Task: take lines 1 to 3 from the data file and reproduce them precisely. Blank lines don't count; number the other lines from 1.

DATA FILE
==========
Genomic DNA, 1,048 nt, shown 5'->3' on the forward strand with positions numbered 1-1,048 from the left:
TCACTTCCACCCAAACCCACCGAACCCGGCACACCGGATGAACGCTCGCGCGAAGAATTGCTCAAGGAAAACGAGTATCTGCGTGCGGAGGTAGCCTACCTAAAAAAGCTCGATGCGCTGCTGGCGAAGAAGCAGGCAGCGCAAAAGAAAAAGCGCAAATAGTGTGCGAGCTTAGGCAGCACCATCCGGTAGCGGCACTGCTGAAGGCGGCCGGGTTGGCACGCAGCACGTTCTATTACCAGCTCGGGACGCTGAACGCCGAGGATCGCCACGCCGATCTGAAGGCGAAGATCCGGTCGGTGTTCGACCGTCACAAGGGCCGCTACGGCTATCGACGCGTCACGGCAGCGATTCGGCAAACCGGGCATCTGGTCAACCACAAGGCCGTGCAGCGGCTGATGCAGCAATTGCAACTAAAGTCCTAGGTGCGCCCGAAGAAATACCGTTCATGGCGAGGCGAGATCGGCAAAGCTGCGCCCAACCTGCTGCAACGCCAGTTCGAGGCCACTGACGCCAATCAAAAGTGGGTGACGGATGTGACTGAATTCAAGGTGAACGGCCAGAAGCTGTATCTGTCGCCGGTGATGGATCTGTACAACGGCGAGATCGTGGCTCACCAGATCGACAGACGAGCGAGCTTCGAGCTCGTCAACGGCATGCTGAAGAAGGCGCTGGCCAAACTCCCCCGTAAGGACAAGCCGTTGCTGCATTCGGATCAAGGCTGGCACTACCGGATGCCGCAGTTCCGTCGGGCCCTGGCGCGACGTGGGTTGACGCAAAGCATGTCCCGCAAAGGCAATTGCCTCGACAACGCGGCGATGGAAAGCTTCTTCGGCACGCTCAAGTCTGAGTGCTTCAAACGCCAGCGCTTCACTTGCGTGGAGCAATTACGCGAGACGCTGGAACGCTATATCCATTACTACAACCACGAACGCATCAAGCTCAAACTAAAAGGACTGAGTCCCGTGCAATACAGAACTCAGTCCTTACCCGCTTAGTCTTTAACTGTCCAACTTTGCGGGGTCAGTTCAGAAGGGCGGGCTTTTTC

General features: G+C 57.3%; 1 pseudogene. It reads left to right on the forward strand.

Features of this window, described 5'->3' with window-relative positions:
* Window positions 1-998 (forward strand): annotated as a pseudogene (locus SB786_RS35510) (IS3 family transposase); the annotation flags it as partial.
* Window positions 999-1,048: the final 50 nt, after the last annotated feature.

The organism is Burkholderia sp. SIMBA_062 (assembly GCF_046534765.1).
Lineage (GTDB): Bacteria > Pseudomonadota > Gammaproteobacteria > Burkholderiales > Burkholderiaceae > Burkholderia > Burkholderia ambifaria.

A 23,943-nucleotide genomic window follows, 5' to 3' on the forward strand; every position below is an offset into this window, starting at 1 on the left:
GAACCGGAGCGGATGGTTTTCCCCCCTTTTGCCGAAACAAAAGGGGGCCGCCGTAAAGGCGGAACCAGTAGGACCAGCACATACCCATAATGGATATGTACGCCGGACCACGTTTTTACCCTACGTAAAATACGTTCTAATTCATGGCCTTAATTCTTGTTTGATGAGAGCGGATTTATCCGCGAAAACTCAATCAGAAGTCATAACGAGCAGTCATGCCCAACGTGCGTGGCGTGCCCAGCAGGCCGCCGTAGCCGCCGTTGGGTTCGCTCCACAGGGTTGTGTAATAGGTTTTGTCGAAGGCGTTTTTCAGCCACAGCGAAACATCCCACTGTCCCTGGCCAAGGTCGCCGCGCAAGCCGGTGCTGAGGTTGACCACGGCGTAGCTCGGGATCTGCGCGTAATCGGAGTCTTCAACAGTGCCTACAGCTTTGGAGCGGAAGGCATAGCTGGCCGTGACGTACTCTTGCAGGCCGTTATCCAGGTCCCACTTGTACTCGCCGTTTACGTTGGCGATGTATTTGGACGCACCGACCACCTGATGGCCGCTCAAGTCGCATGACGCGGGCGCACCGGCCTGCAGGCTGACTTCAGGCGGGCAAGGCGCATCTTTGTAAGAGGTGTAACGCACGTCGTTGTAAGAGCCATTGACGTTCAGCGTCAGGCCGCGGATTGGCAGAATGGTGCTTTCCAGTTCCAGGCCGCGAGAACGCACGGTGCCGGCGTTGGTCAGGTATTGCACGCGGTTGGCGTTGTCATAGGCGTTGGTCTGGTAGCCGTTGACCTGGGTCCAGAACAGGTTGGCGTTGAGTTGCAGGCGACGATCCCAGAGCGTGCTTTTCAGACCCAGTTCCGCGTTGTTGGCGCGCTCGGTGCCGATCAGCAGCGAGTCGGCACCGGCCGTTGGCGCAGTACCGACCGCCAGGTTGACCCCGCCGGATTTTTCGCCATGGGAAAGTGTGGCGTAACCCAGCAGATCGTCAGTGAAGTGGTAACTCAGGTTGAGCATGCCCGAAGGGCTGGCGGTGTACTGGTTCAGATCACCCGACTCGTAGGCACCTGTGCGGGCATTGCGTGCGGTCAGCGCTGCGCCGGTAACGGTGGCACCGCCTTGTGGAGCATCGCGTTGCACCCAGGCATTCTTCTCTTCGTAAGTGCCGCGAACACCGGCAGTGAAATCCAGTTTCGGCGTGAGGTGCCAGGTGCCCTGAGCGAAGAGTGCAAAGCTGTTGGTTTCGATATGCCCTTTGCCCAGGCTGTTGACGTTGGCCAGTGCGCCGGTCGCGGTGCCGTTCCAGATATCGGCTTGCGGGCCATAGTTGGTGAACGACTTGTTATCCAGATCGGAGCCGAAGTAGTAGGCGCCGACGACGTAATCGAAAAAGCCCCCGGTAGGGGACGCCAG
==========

Genomic DNA, 1,048 nt, shown 5'->3' on the forward strand with positions numbered 1-1,048 from the left:
TCACTTCCACCCAAACCCACCGAACCCGGCACACCGGATGAACGCTCGCGCGAAGAATTGCTCAAGGAAAACGAGTATCTGCGTGCGGAGGTAGCCTACCTAAAAAAGCTCGATGCGCTGCTGGCGAAGAAGCAGGCAGCGCAAAAGAAAAAGCGCAAATAGTGTGCGAGCTTAGGCAGCACCATCCGGTAGCGGCACTGCTGAAGGCGGCCGGGTTGGCACGCAGCACGTTCTATTACCAGCTCGGGACGCTGAACGCCGAGGATCGCCACGCCGATCTGAAGGCGAAGATCCGGTCGGTGTTCGACCGTCACAAGGGCCGCTACGGCTATCGACGCGTCACGGCAGCGATTCGGCAAACCGGGCATCTGGTCAACCACAAGGCCGTGCAGCGGCTGATGCAGCAATTGCAACTAAAGTCCTAGGTGCGCCCGAAGAAATACCGTTCATGGCGAGGCGAGATCGGCAAAGCTGCGCCCAACCTGCTGCAACGCCAGTTCGAGGCCACTGACGCCAATCAAAAGTGGGTGACGGATGTGACTGAATTCAAGGTGAACGGCCAGAAGCTGTATCTGTCGCCGGTGATGGATCTGTACAACGGCGAGATCGTGGCTCACCAGATCGACAGACGAGCGAGCTTCGAGCTCGTCAACGGCATGCTGAAGAAGGCGCTGGCCAAACTCCCCCGTAAGGACAAGCCGTTGCTGCATTCGGATCAAGGCTGGCACTACCGGATGCCGCAGTTCCGTCGGGCCCTGGCGCGACGTGGGTTGACGCAAAGCATGTCCCGCAAAGGCAATTGCCTCGACAACGCGGCGATGGAAAGCTTCTTCGGCACGCTCAAGTCTGAGTGCTTCAAACGCCAGCGCTTCACTTGCGTGGAGCAATTACGCGAGACGCTGGAACGCTATATCCATTACTACAACCACGAACGCATCAAGCTCAAACTAAAAGGACTGAGTCCCGTGCAATACAGAACTCAGTCCTTACCCGCTTAGTCTTTAACTGTCCAACTTTGCGGGGTCAGTTCAGAAGGGCGGGCTTTTTC

General features: G+C 57.3%; 1 pseudogene. It reads left to right on the forward strand.